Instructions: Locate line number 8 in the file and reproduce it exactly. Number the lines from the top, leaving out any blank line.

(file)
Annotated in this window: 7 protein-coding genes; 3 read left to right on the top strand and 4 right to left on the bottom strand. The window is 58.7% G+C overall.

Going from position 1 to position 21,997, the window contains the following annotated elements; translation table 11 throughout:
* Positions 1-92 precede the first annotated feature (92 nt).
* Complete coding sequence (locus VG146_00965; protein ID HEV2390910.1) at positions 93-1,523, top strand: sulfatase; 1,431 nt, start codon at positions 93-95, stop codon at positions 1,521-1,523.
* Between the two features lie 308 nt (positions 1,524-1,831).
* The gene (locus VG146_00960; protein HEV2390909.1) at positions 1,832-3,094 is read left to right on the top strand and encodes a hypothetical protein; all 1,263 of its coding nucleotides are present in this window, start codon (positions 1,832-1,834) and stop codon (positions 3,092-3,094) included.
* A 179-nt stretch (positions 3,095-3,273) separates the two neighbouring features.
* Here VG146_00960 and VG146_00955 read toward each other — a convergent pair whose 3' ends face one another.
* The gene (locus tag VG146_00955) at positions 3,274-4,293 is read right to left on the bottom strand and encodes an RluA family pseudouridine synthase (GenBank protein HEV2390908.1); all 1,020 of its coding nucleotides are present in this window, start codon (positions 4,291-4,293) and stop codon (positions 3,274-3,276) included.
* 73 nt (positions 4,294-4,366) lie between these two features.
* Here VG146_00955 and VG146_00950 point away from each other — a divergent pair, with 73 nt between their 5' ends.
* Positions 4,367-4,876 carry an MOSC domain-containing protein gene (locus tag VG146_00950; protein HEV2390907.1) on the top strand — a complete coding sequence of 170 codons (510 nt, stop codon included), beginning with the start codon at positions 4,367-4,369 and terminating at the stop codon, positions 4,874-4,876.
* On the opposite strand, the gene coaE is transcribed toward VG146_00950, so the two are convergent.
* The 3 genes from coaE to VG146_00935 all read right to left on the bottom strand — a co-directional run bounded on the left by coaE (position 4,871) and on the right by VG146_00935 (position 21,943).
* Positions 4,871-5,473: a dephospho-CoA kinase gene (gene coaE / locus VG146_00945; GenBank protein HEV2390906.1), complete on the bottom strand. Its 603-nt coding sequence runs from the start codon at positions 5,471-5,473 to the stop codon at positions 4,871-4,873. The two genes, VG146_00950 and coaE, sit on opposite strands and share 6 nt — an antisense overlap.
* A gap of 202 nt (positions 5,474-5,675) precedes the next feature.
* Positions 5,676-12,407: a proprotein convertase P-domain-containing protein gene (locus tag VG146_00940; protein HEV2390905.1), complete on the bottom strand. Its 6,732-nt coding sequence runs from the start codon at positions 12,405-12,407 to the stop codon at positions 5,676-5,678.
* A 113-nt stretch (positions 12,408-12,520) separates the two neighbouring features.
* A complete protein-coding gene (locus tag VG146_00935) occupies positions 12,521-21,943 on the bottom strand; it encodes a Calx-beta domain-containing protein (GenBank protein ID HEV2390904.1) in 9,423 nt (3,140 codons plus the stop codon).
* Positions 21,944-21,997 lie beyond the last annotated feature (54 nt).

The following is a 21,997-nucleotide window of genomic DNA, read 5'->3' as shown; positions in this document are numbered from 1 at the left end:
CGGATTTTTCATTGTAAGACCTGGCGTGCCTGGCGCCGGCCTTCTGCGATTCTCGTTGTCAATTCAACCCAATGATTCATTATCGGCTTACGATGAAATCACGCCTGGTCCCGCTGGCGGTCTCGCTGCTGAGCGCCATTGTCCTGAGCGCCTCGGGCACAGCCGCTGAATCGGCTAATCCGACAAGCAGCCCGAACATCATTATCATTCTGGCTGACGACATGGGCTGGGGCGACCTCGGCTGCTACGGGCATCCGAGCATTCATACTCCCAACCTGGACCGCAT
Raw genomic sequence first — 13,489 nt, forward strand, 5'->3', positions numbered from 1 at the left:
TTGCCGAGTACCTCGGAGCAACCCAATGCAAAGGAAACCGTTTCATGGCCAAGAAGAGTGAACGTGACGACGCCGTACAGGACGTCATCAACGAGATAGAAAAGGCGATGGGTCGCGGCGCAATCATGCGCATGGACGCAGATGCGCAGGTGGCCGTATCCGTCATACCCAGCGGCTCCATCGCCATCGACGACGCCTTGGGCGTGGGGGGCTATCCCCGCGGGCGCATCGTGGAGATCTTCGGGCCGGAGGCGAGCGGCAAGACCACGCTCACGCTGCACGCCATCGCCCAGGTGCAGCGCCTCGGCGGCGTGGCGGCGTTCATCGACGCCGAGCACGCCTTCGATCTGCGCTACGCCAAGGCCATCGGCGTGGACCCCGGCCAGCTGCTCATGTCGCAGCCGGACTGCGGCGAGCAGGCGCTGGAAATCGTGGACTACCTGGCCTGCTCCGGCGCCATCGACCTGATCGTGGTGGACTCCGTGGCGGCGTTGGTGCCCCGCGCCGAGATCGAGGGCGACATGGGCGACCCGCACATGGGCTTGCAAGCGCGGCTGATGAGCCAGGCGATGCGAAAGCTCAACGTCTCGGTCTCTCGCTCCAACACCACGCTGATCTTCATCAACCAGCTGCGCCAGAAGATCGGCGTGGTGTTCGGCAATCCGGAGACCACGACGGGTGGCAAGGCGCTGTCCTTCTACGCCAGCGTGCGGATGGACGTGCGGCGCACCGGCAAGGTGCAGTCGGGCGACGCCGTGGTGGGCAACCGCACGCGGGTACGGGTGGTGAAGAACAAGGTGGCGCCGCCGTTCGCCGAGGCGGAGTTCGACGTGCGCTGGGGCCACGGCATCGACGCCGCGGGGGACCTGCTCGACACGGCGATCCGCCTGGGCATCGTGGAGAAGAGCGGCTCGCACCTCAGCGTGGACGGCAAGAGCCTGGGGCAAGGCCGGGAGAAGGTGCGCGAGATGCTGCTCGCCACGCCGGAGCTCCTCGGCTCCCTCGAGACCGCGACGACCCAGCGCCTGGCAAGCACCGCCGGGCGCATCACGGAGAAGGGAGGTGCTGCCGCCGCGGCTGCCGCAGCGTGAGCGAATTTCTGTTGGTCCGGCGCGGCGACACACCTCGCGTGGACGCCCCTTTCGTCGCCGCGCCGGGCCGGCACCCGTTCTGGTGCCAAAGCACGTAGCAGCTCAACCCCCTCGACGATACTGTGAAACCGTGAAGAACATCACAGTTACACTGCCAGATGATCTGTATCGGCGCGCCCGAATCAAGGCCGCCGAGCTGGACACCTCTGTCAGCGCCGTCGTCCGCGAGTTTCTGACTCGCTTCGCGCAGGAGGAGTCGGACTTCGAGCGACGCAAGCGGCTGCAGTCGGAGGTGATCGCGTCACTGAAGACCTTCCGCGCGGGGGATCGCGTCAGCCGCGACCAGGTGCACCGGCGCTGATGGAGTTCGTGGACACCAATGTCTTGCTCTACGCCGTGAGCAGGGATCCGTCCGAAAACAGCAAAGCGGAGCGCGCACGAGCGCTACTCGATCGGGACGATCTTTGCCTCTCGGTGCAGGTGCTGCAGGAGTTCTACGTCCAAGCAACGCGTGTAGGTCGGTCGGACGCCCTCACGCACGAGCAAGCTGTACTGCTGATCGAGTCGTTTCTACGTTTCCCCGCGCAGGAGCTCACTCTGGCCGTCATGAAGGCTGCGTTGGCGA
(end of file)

* Here VG146_00960 and VG146_00955 read toward each other — a convergent pair whose 3' ends face one another.